Current mainstream possible explanations are not mentioned. We see only speculation from expected results. Symmetry breaking and electron acceleration joins E/M and QM?  They must be theoretical physicists. Symmetry breaking, a favorite QM concept, can cover a lot of theoretical ground. Still, it’s hard to believe that this is the culmination of a 60 year search. Where’s the meat?

Electromagnetics was developed primarily from the observation of the behavior of electricity and magnetism in conductors. Electrons were thought to be the charge carriers. Insulators contained no free electrons, thus there couldn’t be current flow, and radiation is clearly impossible.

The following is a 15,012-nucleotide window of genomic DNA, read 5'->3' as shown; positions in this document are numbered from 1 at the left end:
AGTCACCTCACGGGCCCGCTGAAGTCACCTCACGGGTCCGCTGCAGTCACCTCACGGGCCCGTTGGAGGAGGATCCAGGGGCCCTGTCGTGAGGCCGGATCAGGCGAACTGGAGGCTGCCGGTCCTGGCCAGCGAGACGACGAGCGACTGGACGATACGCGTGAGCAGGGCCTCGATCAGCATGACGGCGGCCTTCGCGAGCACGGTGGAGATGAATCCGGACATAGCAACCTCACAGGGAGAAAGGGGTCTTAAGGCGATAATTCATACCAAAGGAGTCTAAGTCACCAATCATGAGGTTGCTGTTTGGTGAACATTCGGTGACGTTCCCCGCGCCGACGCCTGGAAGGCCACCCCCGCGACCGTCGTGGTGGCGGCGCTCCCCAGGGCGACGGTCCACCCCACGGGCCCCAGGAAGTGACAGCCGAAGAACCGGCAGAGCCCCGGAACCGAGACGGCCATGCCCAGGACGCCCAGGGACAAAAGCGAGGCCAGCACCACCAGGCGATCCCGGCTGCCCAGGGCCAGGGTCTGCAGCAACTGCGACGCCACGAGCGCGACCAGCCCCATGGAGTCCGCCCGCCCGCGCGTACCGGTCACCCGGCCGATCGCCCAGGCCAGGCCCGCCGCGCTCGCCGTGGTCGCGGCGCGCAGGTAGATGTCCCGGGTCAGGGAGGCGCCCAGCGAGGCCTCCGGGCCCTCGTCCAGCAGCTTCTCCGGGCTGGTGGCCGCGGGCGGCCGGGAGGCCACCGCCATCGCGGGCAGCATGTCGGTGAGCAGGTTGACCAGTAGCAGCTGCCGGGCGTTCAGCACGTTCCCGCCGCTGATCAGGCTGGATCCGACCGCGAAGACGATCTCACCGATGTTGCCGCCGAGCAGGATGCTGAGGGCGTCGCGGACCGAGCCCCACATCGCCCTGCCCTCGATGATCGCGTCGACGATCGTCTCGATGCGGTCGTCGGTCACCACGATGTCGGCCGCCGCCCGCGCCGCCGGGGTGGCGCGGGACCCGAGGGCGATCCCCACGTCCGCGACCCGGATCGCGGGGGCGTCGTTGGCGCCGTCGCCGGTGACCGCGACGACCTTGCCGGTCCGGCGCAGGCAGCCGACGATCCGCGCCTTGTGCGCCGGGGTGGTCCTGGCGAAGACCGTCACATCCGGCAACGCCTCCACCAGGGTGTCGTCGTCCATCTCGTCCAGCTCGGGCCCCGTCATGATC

From the Mathis perspective, we know that there is probably no way to reconcile E/M and QM, starting with the QM belief that photons are virtual. I don't need to get any further into QM than that.

Instead, Miles has described an ever present, real photon Charge Field which constantly recycles through all matter. When conductors in a voltage circuit recycle photons, those photons drive available electrons within the photon charge streams created with the circuit. It’s easy to see how it was believed that electron current was primary. When insulators recycle and radiate photons within that same circuit, no electron flow is detected, but the charge flow of photons is still present. Dielectrics do radiate, but E/M radiation is only detectable when electrons, ions, or even some atoms are present, and in motion, thus manifestly revealing the true, underlying photonic charge field.

Symmetry Breaking to the rescue? Not.